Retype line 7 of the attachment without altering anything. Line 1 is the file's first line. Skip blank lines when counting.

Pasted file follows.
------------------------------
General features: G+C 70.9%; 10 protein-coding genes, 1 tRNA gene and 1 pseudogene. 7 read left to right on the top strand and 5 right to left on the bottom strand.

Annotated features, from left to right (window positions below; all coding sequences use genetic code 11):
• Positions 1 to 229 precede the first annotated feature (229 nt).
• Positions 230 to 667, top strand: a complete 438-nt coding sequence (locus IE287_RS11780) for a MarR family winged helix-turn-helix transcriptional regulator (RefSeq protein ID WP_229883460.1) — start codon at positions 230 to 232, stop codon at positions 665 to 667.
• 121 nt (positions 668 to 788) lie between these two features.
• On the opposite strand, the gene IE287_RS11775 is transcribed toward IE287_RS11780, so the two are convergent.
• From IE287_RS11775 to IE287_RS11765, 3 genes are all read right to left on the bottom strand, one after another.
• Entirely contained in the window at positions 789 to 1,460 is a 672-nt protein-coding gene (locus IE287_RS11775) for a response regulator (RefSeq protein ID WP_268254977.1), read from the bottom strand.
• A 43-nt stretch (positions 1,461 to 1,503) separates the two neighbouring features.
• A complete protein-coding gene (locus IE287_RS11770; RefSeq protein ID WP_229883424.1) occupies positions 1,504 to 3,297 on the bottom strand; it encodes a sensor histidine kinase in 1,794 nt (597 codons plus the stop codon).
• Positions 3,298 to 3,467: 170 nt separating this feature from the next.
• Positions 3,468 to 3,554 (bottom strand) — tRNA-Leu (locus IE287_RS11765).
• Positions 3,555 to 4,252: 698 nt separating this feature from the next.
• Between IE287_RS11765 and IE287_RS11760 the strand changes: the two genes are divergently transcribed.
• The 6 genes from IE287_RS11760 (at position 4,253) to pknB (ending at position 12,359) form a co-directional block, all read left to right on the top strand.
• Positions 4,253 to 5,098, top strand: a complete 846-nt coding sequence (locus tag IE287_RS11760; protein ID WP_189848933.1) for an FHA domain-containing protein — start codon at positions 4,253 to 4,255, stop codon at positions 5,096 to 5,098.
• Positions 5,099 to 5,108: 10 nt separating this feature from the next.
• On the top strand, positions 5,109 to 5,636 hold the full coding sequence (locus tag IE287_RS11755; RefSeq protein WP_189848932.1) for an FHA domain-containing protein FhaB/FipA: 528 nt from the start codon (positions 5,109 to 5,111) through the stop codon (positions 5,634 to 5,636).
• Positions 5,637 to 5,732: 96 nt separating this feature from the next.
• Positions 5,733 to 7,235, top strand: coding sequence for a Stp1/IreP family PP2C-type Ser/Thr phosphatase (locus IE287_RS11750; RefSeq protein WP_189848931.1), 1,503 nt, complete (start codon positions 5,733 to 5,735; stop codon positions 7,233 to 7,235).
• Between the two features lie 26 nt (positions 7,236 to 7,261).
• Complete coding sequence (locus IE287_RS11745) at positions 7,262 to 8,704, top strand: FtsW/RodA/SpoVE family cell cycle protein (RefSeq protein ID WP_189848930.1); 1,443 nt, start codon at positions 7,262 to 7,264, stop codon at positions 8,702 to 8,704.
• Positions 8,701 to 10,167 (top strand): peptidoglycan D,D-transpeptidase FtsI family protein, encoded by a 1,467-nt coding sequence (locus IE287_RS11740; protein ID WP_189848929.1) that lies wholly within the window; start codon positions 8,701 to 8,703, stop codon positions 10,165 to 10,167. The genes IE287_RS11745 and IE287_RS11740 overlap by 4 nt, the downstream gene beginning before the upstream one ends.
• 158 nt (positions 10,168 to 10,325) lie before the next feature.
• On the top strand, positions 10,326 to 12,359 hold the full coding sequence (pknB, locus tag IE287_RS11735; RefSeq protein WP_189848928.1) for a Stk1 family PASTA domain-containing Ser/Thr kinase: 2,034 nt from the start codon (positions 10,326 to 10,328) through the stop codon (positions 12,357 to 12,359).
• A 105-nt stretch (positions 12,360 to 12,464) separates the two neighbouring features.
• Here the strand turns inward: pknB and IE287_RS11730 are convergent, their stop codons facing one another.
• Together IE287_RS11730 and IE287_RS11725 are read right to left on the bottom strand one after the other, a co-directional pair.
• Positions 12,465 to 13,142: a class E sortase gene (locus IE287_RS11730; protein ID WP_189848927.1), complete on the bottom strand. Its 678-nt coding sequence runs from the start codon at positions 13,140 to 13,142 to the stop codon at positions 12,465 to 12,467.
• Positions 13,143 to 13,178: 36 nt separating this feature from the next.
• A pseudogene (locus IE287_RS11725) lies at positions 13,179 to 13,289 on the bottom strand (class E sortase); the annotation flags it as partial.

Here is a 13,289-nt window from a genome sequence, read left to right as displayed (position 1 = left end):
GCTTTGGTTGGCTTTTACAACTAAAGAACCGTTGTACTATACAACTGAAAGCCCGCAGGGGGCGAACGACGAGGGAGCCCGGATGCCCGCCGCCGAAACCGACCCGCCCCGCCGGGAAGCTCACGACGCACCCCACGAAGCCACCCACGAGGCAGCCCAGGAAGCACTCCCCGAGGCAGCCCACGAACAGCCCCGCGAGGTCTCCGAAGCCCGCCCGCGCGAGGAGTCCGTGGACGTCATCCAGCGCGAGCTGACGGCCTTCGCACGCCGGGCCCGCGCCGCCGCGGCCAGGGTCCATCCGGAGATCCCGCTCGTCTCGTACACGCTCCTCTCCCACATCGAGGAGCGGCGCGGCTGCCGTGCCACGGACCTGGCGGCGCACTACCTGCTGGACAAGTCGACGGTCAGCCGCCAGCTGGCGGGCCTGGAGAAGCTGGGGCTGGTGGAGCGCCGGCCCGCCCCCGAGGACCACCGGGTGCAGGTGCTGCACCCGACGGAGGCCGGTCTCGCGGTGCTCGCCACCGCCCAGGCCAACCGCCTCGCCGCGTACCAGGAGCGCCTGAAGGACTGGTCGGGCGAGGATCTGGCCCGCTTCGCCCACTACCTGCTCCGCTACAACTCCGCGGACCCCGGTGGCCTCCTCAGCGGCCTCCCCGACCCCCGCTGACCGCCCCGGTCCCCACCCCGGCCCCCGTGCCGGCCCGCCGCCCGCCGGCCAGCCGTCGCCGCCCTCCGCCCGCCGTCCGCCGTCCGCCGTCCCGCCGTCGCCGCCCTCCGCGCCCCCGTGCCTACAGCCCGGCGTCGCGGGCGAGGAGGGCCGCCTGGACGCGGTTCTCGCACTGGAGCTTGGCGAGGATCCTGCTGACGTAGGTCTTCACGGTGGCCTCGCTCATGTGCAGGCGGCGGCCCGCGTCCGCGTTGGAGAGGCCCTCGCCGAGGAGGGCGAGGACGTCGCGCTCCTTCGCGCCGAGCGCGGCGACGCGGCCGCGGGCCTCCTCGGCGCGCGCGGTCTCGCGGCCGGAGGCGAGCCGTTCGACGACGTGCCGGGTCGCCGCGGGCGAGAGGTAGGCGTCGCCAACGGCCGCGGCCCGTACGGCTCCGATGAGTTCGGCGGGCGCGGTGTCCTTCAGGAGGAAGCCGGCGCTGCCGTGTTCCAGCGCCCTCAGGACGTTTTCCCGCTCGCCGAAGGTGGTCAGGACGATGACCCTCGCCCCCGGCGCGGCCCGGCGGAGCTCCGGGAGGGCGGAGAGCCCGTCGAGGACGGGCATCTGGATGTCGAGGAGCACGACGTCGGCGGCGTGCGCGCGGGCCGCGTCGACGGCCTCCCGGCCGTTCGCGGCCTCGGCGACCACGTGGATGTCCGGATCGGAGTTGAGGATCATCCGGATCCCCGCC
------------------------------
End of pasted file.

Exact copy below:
• From IE287_RS11775 to IE287_RS11765, 3 genes are all read right to left on the bottom strand, one after another.